N-acetylcysteine (NAC) for Pediatric Obsessive-Compulsive Disorder
Pediatric Obsessive-Compulsive Disorder (OCD) affects 1-3% of children. The investigators currently have effective first-line interventions for pediatric OCD such as Cognitive Behavioral Therapy (CBT) and pharmacotherapy with serotonin reuptake inhibitors (SRIs). However, roughly half of children with OCD still have clinically significant OCD symptoms despite treatment with first-line pharmacological treatments and CBT interventions for OCD. Furthermore, all pharmacological treatments for OCD in children have an increased side effect burden when compared to adults. Novel treatments for children with OCD are needed.
N-acetylcysteine (NAC) is a natural supplement that acts as an antioxidant and a glutamate modulating agent. NAC has been used safely for decades in doses 20-40 times higher than in this trial as an antidote for acetaminophen overdose. The only side-effect commonly seen with NAC is nausea and this side-effect is seldom seen in the doses used in this trial.
NAC has recently been demonstrated to be effective in a double-blind, placebo-controlled trial in adults with trichotillomania (chronic hair pulling). Trichotillomania is an obsessive-compulsive spectrum disorder that is hypothesized to be closely related to OCD. In other trials NAC has evidence of some efficacy in treating diverse psychiatric conditions such as bipolar depression, schizophrenia and cocaine dependence.
The investigators are conducting this trial to determine if NAC is effective in treating OCD.
|Study Design:||Allocation: Randomized
Endpoint Classification: Efficacy Study
Intervention Model: Parallel Assignment
Masking: Double Blind (Subject, Caregiver, Investigator, Outcomes Assessor)
Primary Purpose: Treatment
|Official Title:||Double-Blind, Placebo-Controlled Trial of N-acetylcysteine (NAC) for the Treatment of Pediatric Obsessive-Compulsive Disorder|
- Improvement in OCD Severity [ Time Frame: 12 weeks ] [ Designated as safety issue: No ]Children's Yale-Brown Obsessive-Compulsive Scale (CY-BOCS)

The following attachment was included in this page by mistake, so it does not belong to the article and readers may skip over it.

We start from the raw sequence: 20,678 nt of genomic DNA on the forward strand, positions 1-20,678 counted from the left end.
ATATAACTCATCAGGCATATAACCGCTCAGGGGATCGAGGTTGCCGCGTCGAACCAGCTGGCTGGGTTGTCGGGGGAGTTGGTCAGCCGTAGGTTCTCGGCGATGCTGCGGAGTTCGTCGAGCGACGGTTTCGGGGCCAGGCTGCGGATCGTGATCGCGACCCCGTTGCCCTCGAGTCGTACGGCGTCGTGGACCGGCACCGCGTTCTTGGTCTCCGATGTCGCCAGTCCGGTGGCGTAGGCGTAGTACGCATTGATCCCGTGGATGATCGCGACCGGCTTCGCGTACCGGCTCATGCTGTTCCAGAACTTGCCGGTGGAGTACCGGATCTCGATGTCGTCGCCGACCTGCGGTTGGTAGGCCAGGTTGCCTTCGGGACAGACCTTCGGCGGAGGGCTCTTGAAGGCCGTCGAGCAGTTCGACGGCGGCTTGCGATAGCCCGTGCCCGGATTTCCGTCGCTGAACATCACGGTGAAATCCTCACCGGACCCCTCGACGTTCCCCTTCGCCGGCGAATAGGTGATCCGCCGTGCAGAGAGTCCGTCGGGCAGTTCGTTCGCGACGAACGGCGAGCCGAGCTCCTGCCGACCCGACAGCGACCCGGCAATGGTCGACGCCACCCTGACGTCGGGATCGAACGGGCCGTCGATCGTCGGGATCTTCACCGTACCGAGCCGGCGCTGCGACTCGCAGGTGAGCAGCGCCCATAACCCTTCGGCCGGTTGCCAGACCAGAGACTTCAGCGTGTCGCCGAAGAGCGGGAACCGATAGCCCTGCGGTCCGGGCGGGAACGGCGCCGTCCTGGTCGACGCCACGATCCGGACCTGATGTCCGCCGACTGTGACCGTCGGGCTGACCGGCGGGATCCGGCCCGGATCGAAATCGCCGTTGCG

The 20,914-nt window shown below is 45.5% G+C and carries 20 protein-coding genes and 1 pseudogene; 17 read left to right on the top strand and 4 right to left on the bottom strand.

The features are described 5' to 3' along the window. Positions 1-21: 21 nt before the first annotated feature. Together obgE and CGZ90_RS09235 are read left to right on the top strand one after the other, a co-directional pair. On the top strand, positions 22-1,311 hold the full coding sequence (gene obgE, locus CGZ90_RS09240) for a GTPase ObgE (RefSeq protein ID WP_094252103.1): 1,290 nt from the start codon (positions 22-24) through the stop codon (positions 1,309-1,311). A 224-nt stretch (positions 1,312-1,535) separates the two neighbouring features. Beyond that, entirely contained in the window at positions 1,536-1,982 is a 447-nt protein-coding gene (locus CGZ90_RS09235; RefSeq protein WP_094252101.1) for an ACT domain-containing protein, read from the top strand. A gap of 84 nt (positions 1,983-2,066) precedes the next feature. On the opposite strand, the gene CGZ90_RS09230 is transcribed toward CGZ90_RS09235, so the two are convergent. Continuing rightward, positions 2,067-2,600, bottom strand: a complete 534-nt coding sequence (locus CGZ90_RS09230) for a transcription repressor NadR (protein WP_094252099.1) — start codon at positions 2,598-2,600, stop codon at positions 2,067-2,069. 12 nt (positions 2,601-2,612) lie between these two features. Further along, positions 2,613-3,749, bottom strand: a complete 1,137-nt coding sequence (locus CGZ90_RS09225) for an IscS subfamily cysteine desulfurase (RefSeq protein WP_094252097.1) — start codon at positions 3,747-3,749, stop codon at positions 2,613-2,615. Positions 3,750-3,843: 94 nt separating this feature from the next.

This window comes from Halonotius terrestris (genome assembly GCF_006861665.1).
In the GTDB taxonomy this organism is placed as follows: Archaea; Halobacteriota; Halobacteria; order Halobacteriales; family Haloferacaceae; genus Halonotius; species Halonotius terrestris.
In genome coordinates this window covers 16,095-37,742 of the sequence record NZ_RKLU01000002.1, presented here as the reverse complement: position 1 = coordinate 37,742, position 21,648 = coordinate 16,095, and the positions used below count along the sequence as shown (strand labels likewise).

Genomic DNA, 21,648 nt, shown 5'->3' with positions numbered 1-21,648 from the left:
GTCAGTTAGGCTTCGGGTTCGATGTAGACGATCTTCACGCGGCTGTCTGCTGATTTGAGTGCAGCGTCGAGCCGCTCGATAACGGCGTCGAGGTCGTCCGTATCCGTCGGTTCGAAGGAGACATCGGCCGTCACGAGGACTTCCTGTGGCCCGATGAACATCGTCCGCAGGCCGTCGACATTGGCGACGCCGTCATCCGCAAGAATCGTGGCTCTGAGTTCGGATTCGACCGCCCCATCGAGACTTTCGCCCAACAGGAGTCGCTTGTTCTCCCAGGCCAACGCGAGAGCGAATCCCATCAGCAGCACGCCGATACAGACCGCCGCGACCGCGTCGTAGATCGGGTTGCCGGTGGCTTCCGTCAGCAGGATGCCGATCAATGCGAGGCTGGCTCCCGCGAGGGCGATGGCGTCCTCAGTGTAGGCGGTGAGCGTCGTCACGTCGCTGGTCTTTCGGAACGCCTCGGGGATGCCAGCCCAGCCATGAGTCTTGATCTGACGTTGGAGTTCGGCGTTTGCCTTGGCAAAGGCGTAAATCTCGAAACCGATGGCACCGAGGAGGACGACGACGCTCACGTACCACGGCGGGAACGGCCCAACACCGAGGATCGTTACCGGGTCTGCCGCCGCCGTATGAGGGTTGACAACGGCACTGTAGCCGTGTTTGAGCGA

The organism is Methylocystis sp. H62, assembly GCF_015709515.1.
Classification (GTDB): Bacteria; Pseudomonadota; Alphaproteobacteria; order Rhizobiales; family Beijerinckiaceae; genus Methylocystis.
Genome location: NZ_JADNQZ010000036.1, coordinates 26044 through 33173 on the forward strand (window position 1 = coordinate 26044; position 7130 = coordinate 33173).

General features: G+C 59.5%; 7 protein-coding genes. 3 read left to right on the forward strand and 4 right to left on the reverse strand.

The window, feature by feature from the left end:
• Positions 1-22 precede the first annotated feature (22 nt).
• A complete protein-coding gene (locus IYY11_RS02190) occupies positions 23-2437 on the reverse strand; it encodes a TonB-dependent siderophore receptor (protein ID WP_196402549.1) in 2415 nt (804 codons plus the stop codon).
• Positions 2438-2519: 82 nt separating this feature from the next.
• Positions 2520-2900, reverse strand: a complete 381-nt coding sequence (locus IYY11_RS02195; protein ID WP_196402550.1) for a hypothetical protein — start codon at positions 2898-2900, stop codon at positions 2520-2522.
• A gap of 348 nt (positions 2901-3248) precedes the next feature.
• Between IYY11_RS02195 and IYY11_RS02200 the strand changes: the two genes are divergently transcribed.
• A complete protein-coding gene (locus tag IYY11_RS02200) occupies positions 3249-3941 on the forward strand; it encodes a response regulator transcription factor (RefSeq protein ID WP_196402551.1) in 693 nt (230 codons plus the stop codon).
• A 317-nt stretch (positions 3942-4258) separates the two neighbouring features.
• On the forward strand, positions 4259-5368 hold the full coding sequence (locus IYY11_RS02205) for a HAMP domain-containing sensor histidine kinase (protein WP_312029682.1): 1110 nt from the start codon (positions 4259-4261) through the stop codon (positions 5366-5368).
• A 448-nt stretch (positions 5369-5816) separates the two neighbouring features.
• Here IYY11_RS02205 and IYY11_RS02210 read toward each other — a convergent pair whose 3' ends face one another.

- Improvement in OCD Symptom Dimensions [ Time Frame: 12 weeks ] [ Designated as safety issue: No ]Dimensional Yale-Brown Obsessive-Compulsive Scale (DY-BOCS)
- Overall Improvement [ Time Frame: 12 weeks ] [ Designated as safety issue: No ]Clinician Global Improvement Scale (CGI)
- Adverse Effects [ Time Frame: 12 weeks ] [ Designated as safety issue: Yes ]Pediatric Adverse Events Rating Scale (PAERS)
|Study Start Date:||July 2012|
|Estimated Study Completion Date:||December 2014|
|Estimated Primary Completion Date:||July 2014 (Final data collection date for primary outcome measure)|
1 900mg tablet once a day for 1 week, then 1 900mg tablet twice a day for 1 week and then 1 900mg tablet three times a day for the remaining 10 weeks of the trial.
|Placebo Comparator: Placebo||
1 900mg tablet once a day for 1 week, then 1 900mg tablet twice a day for 1 week and then 1 900mg tablet three times a day for the remaining 10 weeks of the trial. Children receiving placebo will be offered the active intervention after the double-blind portion of the trial.
|Contact: Jilian Mulqueen, BA||(203) firstname.lastname@example.org|
|Contact: Michael H. Bloch, MD, MS||(203) email@example.com|
|United States, Connecticut|
|Yale Child Study Center||Recruiting|
|New Haven, Connecticut, United States, 06520|
|Principal Investigator:||Michael H. Bloch, MD, MS||Yale University|